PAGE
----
Child injury laws are the series of statutes passed by Congress and the states that criminalize the mistreatment of children and afford victims a civil right of relief. Consult your local state's resources to learn about its various punishments and causes of action.
The regime of child injury laws is complex. It involves both criminal and civil statutes. Furthermore, it implicates both state and federal laws so it is important to understand how all of these different pieces fit together.
What Are Federal Child Injury Laws?
Congress has passed many laws affecting the wellbeing of children. In 1974, it passed the Child Abuse Prevention and Treatment Act (CAPTA) and it extensively regulates the issue of child injury and abuse. Various federal agencies have also created rules regarding child exploitation.
CAPTA touches on the ethical treatment of all children and the goal of keeping them safe from all kinds of harassment including physical, mental, sexual, and all other forms of injury.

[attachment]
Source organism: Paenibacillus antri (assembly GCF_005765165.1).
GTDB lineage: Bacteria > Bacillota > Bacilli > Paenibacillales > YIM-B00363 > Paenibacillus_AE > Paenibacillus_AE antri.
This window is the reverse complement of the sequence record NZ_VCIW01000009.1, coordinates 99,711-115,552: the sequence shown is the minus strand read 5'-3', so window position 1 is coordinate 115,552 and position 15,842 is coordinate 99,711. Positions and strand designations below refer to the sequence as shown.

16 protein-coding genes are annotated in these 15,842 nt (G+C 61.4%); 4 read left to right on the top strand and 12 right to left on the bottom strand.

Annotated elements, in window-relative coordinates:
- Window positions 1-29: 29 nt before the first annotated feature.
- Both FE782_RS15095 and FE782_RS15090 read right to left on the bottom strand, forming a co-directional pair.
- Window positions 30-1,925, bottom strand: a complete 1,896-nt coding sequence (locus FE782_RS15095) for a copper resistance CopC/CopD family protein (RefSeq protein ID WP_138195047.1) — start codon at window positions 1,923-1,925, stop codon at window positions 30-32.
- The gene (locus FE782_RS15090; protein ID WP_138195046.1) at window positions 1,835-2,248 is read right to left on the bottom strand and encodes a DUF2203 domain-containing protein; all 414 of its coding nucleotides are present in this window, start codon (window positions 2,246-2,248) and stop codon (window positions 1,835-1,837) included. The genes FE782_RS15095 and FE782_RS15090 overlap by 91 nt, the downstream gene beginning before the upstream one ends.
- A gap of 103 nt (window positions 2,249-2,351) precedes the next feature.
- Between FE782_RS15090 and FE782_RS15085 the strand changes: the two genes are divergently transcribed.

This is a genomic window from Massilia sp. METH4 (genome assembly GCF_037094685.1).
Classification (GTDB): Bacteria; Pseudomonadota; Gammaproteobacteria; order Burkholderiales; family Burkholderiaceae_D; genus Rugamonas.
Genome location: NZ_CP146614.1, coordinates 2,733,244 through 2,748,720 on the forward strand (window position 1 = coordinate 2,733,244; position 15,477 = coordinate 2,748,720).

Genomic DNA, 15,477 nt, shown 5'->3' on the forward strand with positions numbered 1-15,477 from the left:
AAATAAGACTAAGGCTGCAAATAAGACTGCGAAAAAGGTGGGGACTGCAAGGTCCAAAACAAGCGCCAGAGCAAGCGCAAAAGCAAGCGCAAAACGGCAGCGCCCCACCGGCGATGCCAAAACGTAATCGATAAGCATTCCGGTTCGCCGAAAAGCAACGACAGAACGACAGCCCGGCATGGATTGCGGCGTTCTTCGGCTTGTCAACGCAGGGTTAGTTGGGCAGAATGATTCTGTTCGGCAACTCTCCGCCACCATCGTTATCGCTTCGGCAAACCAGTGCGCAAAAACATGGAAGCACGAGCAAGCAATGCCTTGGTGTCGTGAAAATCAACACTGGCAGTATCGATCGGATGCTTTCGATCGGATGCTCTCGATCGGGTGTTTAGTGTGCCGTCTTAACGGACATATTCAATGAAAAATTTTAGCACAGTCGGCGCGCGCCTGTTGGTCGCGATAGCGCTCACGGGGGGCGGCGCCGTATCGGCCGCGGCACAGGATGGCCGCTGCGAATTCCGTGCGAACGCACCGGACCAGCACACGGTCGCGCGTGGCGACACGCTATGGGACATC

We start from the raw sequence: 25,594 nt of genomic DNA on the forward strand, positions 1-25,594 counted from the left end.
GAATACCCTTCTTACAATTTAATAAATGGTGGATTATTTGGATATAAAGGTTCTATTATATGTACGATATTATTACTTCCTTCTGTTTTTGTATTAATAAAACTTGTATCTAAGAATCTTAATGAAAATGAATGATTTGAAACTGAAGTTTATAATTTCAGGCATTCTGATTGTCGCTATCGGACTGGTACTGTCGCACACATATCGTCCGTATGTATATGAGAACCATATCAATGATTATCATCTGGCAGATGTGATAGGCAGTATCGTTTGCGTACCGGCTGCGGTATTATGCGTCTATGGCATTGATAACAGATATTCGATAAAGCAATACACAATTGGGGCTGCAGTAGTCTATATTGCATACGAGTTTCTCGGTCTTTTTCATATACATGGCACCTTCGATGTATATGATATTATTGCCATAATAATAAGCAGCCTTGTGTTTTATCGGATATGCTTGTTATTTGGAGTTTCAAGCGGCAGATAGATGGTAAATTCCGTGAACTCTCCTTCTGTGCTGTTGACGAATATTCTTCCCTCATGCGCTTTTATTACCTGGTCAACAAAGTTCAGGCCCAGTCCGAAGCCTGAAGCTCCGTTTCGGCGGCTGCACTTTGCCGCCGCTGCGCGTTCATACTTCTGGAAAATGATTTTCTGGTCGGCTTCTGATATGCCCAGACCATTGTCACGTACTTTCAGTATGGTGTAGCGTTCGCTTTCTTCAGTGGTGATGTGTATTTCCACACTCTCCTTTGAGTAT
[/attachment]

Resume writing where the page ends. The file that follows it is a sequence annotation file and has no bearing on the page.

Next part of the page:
The Department of Health and Human Services preserves the Child Welfare Information Gateway. This system's databases and updates on the various reporting and child mistreatment laws across all the country. It is an excellent resource for those affected by this terrible issue.
What Are State Criminal Child Injury Laws?
States criminalize and prosecute various forms of child mistreatment. For a complete description of all kinds of harm that kids face, click here.
Generally, here is the broad definition that states use to prosecute child exploitation:
- Damages or risks a kid's physical, mental, sexual, or general welfare.
- Occurs to children who are under eighteen years old.
- Committed by someone who is supposed to take care of that child.
Note, that actual abuse must not result to become liable to state criminal laws-merely the threat or risk of it. Further, the general mental status required to prosecute people for child mistreatment must be intentional or an act of carelessness or negligence. Typically, people cannot be prosecuted for random acts of abuse.